(SS) Spring break may be in full swing, but now it’s getting a buzz-killing dose of coronavirus reality. Both Fort Lauderdale and Miami Beach, where spring breakers were expected to flood into town through early April, are closing their beaches in an attempt to contain the spread of COVID-19.

adSFGNCaronaHomepageinstoryAddBoth cities are also ordering bars and restaurants to close by 10 p.m. and cap crowds at 250 people to get a grip on the pandemic.“We cannot become a petri dish for a very dangerous virus,” Miami Beach Mayor Dan Gelber said Sunday during a joint news conference at Miami Beach City Hall. “Spring break is over. The party is over.” Fort Lauderdale beach — the sandy section — will be closed from Harbor Drive north to Oakland Park Boulevard. Miami Beach will close the beach from Fifth Street to 15th Street —the uber trendy section known as South Beach. Even its public parking garages will close and an 11 p.m. curfew will be strictly enforced.
Fort Lauderdale’s rules are in effect now through April 12. Miami Beach officials say their regulations will remain in effect until March 19 and might continue beyond that if necessary.Violators can risk a $500 fine or 60 days in jail. “We clearly want to encourage voluntary compliance, but we could arrest or issue notices to appear if necessary,” Fort Lauderdale City Manager Chris Lagerbloom said.
Gelber and Fort Lauderdale Mayor Dean Trantalis said the two cities worked together on coming up with a plan so that any new rules enforced by one city would not send a crush of spring breakers to the other one. “We have to do everything we can to minimize crowds and stop further cases of COVID-19,” Trantalis said. “We have to do everything possible to minimize crowds and unfortunately, our beautiful beaches must be part of that plan. I want to be clear that this is not an overreaction, but a way for us to help stop further cases of COVID-19 in our community.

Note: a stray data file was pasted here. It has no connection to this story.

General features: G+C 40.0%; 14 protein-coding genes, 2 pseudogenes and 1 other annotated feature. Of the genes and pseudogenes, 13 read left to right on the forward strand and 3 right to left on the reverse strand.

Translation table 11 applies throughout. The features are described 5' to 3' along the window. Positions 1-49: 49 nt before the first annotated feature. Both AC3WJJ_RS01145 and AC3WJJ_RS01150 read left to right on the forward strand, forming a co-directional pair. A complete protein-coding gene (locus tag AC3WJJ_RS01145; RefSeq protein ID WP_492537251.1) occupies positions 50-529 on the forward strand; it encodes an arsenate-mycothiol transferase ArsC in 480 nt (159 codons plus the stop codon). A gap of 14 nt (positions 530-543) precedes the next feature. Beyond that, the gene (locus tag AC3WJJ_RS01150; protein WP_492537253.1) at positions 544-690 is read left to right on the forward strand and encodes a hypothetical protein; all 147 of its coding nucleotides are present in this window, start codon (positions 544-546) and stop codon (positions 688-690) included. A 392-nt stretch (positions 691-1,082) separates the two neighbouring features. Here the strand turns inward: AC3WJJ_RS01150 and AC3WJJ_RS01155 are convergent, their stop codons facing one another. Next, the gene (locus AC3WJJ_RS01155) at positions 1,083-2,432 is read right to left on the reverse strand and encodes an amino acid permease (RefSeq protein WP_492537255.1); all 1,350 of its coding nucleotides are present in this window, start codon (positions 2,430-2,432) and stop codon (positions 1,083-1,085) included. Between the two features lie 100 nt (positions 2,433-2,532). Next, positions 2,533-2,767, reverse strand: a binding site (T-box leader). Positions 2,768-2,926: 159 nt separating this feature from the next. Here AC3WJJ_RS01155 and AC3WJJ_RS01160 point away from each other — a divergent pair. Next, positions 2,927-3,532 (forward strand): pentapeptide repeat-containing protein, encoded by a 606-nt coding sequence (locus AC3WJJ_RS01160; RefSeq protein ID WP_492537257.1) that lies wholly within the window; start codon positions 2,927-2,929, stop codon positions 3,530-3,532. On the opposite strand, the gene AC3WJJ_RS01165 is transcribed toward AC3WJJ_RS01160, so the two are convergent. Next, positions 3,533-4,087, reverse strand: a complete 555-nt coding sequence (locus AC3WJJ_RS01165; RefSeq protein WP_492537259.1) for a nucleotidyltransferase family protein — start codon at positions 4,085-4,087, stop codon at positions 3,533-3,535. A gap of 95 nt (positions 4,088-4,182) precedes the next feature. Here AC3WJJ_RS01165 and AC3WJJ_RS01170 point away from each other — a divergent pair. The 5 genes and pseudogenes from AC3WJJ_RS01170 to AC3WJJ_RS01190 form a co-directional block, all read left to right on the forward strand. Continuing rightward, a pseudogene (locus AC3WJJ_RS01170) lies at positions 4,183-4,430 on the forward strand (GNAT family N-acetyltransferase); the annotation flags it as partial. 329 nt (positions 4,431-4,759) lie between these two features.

We must all do our part to save lives. This includes protecting our residents, visitors and our first responders.” Gelber had a message for spring breakers who have been descending en masse on South Beach: “You have a mother, you have a grandmother and maybe a great-grandmother. That virus can be extremely dangerous to them.” The two mayors announced the measures as the number of new cases in Florida keeps growing and is expected to continue to increase over the next couple months, experts say. Gov. Ron DeSantis said he applauds Fort Lauderdale and Miami Beach’s decision to “pull the plug” on large spring break gatherings. “Florida is not going to be a place where you are going to be out until 2 a.m. with 500 people in some bar,” DeSantis said. “Those gatherings present high risks.”
Although younger people are not high risk from the disease, they can carry the virus to vulnerable people, he said. DeSantis said bars and restaurants are not being ordered to close tonight to protect public health, but he will be reviewing guidance Monday morning that will be issued by the Centers for Disease Control and Prevention. On Friday, Trantalis called a state of emergency in response to the spreading virus, canceling all city events and meetings for the next 30 days, through April 12. The following events in Fort Lauderdale are postponed: • All meetings of the commission and city boards, including advisory boards, city committees and City working groups;
All special magistrate, code enforcement, board of adjustment and nuisance abatement board hearings; • All homeowners association and civic association meetings held on city property;  All city events and city-approved events; and • All city recreational programs, facility rentals, pools and organized sports leagues. Parks facilities and community centers remain open during normal business hours; however, all programming is postponed. In addition, all organized public gatherings must now be capped at 250 people, Trantalis said. Exemptions include grocery stores and land or facilities managed by Broward County, the Broward County School District, the North Broward Hospital District, the state or federal government, as well as hospitals and healthcare facilities.
Fort Lauderdale is requiring every public place, including all businesses, restaurants, bars and retail shops to have alcohol-based hand sanitizer at every entrance. Hollywood Mayor Josh Levy says he got a call from Trantalis on Sunday before the news conference to let him know what was happening. “Hollywood beach has not experienced the ‘shoulder-to-shoulder’ spring break crowds seen in Fort Lauderdale and Miami Beach,” Levy said. “People have been spread out on our sandy beach. Nonetheless, the county’s situation with COVID-19 is evolving daily, and we will need to do whatever necessary to protect the public from putting themselves at greater risk of contracting the virus.” Levy declined to say whether Hollywood might consider closing its beach. Staff writer Skyler Swisher contributed to this report.